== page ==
• Status: Solved
  • Priority: Medium
  • Security: Public
  • Views: 317
  • Last Modified:

development in Java

Hi!
   I have worked a lot on Microsoft platform and have got tired of being developing for Windows only..... [yea u get the point]. Iam totally new to Java and my requirements are to be professional in J2EE (ie use JDBC with Oracle and SQL Server), etc.

   I know .NET is out there but I think I want to go for J2EE because if i learn to use Java, C# wont be a problem for me. That way I kill 2 birds with one arrow. The only problem is that since Im new to Java I dont know what track to opt for, ie how to reach there, where to start from....., etc.
If your thinking Im bit horrified with the Java development then yes your right, Iam. I have seen Java developers writing novels in java (more than 20000 lines of code) to get a simple app working.

   So I would like advice from all the experts as what pattern should i adopt to reach my goal. Currently I have started from Java 2 Programmer Certification books, trying to get my concepts clear.

Nomi.
0
Syed Irtaza Ali
Asked:
Syed Irtaza Ali
1 Solution
 
reynoldgCommented:
Hi There!

writing java code is not difficult at all. especially when
u are using IDE enviroments like Forte, JBuilder and all.
its as easy as using a visual studion ide to make an application

I hope this help you

Thanks

Reynold
0
 
girionisCommented:
> and my requirements are to be professional in J2EE (ie
use JDBC with Oracle and SQL Server), etc.

  First of all J2EE is not just connecting to an Oracle or SQL server but *a lot* more.

  If you are new to Java I *strongly* suggest to start with the basics first and when you feel comfortable move to the enterprise field of Java. J2EE is a quite complicated (have you seen the J2EE specification? If not take a look to take an idea about what I am talking about) and it cannot be mastered within months. I have seen people developing for a couple of years and still cannot get it right.

 > I have seen Java developers writing novels in java (more than 20000 lines of code) to get a simple app working.


  Well you can never be sure how simple an application is by just looking at it working. Most of the applications you consider simple are actually very complicated and require a lot more than 20,000 lines of code, whether they are written in Java, C++ or Eiffel. Although Java offers simplified means for developing networked and enterprise solutions you can still expect vast numbers of LOC (Lines Of Code).

  My advice is: get your head around J2SE first (Sun's web site is an excellent place to start) and when you fell confident enough move to J2EE.

  Hope you get an idea. :-)
0
 
Syed Irtaza AliLead Software ArchitectAuthor Commented:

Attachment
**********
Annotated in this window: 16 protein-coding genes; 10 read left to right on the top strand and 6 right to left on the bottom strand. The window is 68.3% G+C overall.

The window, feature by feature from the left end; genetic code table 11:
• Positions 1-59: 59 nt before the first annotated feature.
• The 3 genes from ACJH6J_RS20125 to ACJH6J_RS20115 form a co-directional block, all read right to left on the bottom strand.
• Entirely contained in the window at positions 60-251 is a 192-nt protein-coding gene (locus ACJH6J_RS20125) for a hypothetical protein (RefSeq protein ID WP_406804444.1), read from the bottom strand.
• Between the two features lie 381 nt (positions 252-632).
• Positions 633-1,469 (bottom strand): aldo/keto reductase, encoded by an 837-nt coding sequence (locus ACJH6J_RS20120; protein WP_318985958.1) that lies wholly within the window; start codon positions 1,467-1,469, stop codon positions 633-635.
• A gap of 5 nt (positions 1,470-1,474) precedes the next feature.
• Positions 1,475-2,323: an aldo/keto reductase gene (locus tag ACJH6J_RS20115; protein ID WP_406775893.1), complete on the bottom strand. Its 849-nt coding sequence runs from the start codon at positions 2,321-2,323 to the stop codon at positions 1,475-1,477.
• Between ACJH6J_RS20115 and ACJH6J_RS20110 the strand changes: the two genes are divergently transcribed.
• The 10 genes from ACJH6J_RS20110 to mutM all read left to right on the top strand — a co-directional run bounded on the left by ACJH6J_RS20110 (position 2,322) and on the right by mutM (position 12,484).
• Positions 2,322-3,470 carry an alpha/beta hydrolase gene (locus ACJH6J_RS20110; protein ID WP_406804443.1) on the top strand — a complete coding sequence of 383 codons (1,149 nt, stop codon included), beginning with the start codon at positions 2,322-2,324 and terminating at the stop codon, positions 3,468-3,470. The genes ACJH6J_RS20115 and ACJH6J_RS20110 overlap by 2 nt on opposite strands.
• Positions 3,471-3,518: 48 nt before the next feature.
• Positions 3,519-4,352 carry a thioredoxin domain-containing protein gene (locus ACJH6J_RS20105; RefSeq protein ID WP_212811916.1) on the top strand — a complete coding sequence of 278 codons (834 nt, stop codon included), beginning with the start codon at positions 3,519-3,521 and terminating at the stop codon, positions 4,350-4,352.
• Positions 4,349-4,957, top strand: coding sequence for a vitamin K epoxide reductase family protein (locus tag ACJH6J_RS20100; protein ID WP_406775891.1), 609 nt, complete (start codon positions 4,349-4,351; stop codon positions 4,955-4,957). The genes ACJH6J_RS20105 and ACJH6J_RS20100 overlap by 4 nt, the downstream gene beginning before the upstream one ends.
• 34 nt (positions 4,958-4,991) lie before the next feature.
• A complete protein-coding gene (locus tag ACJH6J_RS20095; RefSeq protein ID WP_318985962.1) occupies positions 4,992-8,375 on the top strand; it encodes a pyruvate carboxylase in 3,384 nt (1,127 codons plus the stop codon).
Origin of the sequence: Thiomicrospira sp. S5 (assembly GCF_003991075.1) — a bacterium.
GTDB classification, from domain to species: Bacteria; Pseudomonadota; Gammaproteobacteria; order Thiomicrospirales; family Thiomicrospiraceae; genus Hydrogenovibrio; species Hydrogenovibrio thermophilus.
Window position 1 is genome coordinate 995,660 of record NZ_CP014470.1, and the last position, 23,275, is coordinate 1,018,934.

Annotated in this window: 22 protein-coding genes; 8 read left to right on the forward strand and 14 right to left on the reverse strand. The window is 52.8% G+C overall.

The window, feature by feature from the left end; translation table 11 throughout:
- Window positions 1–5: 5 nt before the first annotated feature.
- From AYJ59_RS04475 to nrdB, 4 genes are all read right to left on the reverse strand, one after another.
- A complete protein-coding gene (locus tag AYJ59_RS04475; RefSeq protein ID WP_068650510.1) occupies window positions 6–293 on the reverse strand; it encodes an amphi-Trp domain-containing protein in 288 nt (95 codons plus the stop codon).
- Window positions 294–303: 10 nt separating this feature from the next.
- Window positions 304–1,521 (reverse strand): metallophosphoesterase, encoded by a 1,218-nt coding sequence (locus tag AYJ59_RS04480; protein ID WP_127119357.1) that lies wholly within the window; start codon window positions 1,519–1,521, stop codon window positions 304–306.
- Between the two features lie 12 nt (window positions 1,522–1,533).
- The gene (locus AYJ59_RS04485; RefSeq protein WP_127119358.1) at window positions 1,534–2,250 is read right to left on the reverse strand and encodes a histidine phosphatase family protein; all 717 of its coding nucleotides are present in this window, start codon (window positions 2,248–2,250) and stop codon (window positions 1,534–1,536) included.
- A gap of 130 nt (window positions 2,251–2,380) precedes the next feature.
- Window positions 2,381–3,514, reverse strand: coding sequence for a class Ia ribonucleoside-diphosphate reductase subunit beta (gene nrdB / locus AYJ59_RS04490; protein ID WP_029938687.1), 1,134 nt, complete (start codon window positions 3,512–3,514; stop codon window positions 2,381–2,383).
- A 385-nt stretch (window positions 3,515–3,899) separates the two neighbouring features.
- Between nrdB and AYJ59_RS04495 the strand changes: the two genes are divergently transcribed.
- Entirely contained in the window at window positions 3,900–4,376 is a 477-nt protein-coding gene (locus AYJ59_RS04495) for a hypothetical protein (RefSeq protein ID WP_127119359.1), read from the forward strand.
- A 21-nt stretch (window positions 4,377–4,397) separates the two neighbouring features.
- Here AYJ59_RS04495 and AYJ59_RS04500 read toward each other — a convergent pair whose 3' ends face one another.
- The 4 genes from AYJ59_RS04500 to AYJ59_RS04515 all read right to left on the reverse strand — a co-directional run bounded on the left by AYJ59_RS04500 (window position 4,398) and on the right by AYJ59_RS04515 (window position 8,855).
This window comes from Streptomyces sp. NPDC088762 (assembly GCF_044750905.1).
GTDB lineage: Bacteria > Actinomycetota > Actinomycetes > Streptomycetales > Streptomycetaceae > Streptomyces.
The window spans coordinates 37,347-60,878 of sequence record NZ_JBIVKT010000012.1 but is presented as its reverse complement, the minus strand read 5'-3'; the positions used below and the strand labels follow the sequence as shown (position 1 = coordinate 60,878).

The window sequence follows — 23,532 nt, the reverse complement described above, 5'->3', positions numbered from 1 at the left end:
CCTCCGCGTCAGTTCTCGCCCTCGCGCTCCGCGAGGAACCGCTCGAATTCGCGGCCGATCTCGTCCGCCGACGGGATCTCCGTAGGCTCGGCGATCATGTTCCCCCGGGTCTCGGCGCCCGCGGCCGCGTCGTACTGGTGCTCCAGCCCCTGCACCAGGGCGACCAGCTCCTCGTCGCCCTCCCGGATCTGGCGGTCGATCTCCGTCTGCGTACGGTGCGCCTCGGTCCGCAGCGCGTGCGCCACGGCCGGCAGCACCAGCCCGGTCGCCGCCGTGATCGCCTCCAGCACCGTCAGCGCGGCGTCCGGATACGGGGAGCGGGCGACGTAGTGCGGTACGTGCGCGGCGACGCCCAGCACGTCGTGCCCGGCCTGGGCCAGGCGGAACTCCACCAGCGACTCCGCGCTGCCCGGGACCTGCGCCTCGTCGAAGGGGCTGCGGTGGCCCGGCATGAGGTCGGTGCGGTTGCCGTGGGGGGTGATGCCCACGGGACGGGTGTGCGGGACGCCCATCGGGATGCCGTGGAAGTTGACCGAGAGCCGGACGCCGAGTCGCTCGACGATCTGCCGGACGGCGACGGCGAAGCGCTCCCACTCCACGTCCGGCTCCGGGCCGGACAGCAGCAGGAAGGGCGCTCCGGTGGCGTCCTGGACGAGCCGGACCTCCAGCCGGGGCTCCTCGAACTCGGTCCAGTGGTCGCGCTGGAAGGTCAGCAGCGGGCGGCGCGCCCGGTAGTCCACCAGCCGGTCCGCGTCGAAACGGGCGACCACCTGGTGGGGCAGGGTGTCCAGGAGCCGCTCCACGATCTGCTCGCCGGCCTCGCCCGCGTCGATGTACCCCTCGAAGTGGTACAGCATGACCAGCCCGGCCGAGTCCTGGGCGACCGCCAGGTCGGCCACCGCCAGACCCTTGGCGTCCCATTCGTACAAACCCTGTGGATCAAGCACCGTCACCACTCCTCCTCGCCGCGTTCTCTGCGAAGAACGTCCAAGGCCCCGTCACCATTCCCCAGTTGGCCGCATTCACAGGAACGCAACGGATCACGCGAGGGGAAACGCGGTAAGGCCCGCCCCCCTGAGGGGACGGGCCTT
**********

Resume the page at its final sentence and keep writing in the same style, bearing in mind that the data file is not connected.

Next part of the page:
So at what level would I with J2SE and would is the maximum utilization for it. As Iam an Application Developer, what kind of support or advantage would I get through J2SE.

Is the Java 2 Certified Programmer a J2SE track?
Could you refer me some articles or books to go for?

Nomi.



and reynoldq, Iam new to Java not to EE. I know the rules how to accept an answer so please do not answer just comment.
Thank you.
0
Cloud Class® Course: C++ 11 Fundamentals

This course will introduce you to C++ 11 and teach you about syntax fundamentals.

 
Syed Irtaza AliLead Software ArchitectAuthor Commented:
So at what level would I with J2SE and would is the maximum utilization for it. As Iam an Application Developer, what kind of support or advantage would I get through J2SE.

Is the Java 2 Certified Programmer a J2SE track?
Could you refer me some articles or books to go for?

Nomi.



and reynoldq, Iam new to Java not to EE. I know the rules how to accept an answer so please do not answer just comment.
Thank you.
0
 
girionisCommented:
> So at what level would I with J2SE and would is the maximum utilization for it.

  There is not an answer to this question. It depends heavily on confident *you feel* and how well you can cope with a given problem in Java.

>  As Iam an Application
Developer, what kind of support or advantage would I get through J2SE.

  Well I will put it this way. J2EE is based on J2SE. It is using the same classes and it is based on the same architecture. It is imperative that you have a good understanding of the J2SE first and then you move to the J2EE area. J2EE is a step higher in the hierarchy and it would be impossible to move there if you do not know the basics of the standard edition of Java.
0
 
Jim CakalicSenior Developer/ArchitectCommented:
Start here:
http://developer.java.sun.com/developer/onlineTraining/new2java/stepbystep.html

Once you've worked through the language tutorials and feel comfortable in Java, you can progress further by using the checkboxes at the bottom of that page to create a customized learning trail. The options include "advanced" J2SE topics and J2EE technologies.

Best regards,
Jim Cakalic
0
 
Syed Irtaza AliLead Software ArchitectAuthor Commented:
Thanks it helped me a lot.
Currently I have started working with JDBC and I think Iam getting pretty good at this.


Nomi.
0
Question has a verified solution.

Are you are experiencing a similar issue? Get a personalized answer when you ask a related question.

Have a better answer? Share it in a comment.

Join & Write a Comment

Featured Post

Introducing Cloud Class® training courses

Tech changes fast. You can learn faster. That’s why we’re bringing professional training courses to Experts Exchange. With a subscription, you can access all the Cloud Class® courses to expand your education, prep for certifications, and get top-notch instructions.

Tackle projects and never again get stuck behind a technical roadblock.
Join Now